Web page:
- Media adviser Vikki Campion begins working in Barnaby Joyce's office in August 2016.
- She shifts to Matt Canavan's office in April 2017.
- Campion returns to Joyce's office for several weeks when Canavan is forced to step down in July.
- Campion moves to Nationals whip Damian Drum's office in August 2017, before going on stress leave.
- Joyce reveals in parliament in December he is separated from his wife of 24 years, Natalie.
- Campion is due to give birth to Joyce's child in April.
- The ministerial code of conduct says frontbenchers cannot employ close relatives or partners or get them work in other ministerial offices "without the prime minister's express approval".
- Joyce says Campion was not his "partner" when she worked in his or Canavan's ministerial offices.
- They were partners when she moved to Drum's office, but Drum was not a minister.
- Campion provided media advice to Joyce, despite her working in other offices.
- Labor wants to see details of the taxpayer-funded flights Joyce and Campion took in 2017 to ensure there was no breach of the rules.
- Joyce and Campion live rent-free in an Armidale town house.
- Joyce says businessman Greg Maguire called him and offered a place to stay rent-free, while media reports suggest Joyce made first contact.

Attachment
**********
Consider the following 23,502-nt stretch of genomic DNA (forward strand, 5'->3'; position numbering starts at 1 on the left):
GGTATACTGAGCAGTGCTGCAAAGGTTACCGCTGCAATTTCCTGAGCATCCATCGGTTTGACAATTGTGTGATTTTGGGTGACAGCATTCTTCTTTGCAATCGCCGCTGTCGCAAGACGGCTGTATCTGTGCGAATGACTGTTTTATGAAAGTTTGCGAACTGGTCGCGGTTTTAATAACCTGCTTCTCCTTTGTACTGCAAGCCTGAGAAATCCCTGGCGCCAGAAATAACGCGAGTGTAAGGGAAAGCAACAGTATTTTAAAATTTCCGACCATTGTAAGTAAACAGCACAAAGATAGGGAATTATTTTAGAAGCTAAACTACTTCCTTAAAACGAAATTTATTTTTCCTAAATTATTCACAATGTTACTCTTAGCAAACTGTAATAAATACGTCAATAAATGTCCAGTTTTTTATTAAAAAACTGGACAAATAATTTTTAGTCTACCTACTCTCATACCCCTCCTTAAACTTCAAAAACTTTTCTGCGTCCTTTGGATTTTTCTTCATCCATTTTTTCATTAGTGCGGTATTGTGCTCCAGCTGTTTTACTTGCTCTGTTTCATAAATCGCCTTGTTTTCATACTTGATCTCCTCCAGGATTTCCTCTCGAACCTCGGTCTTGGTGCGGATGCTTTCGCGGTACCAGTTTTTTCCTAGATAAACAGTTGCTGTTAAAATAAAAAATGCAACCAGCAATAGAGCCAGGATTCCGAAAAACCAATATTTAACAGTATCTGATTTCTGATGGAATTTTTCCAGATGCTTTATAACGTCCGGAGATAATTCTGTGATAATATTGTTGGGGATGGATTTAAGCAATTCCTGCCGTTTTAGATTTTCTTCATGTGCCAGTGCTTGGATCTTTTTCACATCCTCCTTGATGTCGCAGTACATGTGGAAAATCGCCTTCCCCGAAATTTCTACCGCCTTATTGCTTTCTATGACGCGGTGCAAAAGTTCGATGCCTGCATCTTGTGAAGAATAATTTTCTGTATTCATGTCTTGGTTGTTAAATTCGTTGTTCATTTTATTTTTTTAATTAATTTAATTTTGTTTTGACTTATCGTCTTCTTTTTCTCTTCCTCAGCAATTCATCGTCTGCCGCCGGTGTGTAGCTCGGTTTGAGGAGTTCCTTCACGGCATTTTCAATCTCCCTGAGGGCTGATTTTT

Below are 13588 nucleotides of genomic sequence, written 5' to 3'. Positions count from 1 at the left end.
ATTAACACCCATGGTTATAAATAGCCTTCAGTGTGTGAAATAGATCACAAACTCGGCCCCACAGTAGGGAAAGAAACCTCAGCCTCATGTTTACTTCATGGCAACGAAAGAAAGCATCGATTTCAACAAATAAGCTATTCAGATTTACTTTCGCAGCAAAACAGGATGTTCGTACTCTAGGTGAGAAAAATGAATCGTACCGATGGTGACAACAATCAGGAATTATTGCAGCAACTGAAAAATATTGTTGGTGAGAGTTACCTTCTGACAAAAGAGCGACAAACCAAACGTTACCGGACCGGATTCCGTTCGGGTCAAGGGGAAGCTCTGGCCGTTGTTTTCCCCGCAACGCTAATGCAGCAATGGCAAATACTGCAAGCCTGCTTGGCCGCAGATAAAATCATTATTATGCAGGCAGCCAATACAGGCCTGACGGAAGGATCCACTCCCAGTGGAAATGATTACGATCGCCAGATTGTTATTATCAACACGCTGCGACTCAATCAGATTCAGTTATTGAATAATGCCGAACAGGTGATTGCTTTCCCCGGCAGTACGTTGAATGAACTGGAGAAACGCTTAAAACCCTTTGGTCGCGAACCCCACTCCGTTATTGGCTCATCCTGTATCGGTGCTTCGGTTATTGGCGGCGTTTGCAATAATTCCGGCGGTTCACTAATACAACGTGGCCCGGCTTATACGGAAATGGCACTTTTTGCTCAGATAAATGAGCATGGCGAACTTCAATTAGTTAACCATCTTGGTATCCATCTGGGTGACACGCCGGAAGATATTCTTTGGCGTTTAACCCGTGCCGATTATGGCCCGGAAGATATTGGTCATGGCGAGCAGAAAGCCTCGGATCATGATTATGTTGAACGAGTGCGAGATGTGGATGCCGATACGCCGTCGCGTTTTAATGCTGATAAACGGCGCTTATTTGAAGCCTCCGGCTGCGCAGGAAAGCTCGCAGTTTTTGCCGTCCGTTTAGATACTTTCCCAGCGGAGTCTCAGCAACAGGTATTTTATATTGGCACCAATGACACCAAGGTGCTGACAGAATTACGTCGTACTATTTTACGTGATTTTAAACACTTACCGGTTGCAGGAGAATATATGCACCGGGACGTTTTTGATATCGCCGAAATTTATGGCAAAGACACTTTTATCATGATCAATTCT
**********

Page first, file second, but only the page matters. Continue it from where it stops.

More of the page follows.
- Ministerial standards say ministers "must not seek or encourage any form of gift in their personal capacity".
- Joyce says the townhouse was provided when he was not an MP or minister.
- Joyce's department spent $5000 on meals and drinks for a March 2016 function he attended at Maguire's Quality Hotel Powerhouse in Armidale.
- Joyce was unaware of the payment.
- His office said the money was spent in line with departmental procurement guide lines.
- Joyce will go on leave from February 19 to 25 and will not be acting prime minister next week when Malcolm Turnbull is away.
- Prime Minister Malcolm Turnbull says Joyce must consider his position.
- Nationals deputy leader Bridget McKenzie has "rolled gold" guaranteed Joyce will see out the week as leader.
- Labor leader Bill Shorten says Joyce's position is untenable, especially over the townhouse.